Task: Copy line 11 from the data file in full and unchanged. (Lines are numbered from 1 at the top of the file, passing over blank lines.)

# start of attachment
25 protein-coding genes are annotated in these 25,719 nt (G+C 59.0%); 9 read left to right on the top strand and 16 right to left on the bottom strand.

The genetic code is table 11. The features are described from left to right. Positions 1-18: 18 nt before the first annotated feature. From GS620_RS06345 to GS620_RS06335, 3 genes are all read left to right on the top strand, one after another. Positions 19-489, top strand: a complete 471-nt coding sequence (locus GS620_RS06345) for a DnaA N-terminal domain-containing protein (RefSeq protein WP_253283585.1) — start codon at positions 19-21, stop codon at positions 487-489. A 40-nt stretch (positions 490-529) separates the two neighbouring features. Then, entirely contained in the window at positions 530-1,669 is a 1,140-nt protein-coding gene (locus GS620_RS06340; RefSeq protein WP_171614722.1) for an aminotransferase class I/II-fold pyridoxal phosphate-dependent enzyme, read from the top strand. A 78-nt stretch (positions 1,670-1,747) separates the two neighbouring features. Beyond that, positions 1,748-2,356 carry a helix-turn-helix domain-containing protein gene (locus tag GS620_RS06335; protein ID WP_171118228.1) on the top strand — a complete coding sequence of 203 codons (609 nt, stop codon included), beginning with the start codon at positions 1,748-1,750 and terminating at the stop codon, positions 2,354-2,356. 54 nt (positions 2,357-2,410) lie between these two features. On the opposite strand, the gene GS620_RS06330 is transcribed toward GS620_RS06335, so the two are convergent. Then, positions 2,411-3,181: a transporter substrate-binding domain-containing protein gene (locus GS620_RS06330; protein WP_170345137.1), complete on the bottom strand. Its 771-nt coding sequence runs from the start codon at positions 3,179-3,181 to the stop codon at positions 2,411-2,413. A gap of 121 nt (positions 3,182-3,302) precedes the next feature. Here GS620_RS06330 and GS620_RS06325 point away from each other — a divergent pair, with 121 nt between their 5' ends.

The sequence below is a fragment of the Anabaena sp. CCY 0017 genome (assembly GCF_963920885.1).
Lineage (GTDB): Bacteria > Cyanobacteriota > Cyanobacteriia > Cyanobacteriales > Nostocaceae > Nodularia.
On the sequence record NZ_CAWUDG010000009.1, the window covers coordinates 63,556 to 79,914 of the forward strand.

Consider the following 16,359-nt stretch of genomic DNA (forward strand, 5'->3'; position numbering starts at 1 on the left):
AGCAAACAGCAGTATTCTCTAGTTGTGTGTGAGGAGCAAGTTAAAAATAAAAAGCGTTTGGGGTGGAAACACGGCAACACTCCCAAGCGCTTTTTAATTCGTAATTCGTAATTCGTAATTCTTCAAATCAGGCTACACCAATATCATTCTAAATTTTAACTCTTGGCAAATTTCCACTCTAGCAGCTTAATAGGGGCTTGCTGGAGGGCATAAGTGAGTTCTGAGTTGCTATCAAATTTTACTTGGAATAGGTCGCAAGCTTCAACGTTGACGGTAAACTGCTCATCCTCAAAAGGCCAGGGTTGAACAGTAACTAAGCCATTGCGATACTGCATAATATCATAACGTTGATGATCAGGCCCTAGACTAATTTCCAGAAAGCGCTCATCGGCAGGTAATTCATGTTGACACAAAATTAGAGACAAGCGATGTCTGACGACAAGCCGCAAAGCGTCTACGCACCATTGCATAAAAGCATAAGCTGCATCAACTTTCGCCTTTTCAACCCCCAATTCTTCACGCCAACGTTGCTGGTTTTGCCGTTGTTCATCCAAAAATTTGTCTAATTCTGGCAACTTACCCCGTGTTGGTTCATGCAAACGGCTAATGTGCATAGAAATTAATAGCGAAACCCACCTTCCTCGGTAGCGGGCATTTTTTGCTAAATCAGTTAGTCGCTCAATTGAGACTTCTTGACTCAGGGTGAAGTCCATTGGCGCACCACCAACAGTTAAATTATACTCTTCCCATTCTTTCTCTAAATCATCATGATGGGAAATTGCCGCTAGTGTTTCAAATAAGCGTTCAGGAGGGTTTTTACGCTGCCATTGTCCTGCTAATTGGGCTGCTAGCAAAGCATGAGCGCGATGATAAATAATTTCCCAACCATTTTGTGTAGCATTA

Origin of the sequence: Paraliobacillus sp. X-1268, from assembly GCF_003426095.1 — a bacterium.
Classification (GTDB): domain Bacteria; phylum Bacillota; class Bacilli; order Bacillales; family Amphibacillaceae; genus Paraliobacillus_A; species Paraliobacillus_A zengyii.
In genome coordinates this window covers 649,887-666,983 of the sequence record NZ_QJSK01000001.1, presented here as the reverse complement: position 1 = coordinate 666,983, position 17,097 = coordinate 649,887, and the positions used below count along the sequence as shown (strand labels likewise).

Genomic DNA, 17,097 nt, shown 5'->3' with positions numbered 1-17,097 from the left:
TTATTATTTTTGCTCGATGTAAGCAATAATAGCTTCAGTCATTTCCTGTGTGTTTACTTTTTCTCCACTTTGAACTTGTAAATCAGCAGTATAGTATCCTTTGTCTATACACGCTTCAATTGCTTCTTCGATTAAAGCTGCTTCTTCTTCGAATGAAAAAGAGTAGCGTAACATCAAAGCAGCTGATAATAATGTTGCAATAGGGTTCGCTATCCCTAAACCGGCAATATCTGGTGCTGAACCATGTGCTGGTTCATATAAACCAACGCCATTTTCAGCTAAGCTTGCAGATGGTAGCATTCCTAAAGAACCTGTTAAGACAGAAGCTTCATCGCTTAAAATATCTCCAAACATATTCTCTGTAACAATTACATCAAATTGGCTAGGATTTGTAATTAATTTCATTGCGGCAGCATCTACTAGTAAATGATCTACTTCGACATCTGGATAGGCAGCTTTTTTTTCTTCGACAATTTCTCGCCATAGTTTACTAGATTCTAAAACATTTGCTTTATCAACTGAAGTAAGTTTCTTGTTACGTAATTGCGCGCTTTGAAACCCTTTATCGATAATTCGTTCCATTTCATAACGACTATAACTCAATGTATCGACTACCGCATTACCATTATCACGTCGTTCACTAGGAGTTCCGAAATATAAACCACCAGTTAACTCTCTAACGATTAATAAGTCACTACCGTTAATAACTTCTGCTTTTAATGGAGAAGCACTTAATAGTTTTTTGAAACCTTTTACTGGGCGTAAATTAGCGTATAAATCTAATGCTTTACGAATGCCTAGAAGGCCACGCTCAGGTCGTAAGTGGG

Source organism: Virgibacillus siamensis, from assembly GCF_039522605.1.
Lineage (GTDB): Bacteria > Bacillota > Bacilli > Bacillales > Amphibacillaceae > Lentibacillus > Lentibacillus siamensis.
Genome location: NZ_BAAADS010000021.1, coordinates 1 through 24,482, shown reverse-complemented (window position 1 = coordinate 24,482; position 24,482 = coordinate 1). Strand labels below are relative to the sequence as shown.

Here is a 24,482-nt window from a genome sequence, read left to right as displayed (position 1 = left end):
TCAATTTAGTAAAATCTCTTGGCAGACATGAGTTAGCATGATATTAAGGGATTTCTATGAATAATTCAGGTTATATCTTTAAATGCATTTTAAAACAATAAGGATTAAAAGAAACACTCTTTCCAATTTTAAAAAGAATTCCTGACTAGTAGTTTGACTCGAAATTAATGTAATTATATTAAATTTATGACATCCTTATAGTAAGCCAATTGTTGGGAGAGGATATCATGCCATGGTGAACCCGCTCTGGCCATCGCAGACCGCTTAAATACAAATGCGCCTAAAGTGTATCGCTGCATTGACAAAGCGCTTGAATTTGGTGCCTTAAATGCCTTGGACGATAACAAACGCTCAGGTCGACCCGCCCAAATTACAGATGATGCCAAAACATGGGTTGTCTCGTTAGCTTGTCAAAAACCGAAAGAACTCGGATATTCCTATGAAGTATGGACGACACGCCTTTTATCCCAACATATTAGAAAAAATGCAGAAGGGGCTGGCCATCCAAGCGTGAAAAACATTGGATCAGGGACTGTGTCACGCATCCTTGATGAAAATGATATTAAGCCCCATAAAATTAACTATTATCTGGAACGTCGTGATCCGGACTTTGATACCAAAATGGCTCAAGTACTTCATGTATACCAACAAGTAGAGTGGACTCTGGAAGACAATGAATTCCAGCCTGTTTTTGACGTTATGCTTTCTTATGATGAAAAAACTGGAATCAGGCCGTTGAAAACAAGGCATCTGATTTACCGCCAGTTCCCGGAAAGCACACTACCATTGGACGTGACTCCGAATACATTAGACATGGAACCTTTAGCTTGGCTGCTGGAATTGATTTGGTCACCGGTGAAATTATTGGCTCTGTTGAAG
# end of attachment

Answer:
Genomic DNA, 17,097 nt, shown 5'->3' with positions numbered 1-17,097 from the left: